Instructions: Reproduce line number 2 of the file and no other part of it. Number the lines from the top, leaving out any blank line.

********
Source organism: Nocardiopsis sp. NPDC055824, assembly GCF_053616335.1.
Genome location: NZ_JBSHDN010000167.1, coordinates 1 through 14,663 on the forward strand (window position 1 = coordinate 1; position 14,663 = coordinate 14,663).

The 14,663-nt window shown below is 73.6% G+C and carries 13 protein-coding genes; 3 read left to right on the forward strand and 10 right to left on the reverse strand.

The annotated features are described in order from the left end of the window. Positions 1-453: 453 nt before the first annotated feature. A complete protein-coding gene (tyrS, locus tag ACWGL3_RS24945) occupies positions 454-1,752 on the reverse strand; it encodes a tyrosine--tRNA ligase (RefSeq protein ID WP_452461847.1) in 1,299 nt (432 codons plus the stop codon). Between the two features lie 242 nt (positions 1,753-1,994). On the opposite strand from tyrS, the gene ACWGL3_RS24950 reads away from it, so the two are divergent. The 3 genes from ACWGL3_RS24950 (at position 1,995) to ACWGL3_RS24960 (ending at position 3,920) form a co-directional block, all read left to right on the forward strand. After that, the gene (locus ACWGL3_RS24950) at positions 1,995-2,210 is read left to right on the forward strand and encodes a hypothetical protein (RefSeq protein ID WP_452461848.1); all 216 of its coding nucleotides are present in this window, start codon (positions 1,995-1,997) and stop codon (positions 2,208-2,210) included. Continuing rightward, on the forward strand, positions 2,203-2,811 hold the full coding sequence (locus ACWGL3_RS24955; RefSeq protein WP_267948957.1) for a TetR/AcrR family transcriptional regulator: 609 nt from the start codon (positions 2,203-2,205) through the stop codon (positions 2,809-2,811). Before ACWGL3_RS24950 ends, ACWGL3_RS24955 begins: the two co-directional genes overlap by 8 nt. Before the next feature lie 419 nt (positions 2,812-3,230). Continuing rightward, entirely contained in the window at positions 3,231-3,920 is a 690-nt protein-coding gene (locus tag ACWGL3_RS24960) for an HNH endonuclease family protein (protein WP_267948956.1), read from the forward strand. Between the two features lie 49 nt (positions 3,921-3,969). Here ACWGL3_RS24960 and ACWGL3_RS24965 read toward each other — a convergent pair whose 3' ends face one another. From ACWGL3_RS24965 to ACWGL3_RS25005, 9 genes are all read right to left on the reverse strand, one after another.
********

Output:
Genome location: NZ_JBSHDN010000167.1, coordinates 1 through 14,663 on the forward strand (window position 1 = coordinate 1; position 14,663 = coordinate 14,663).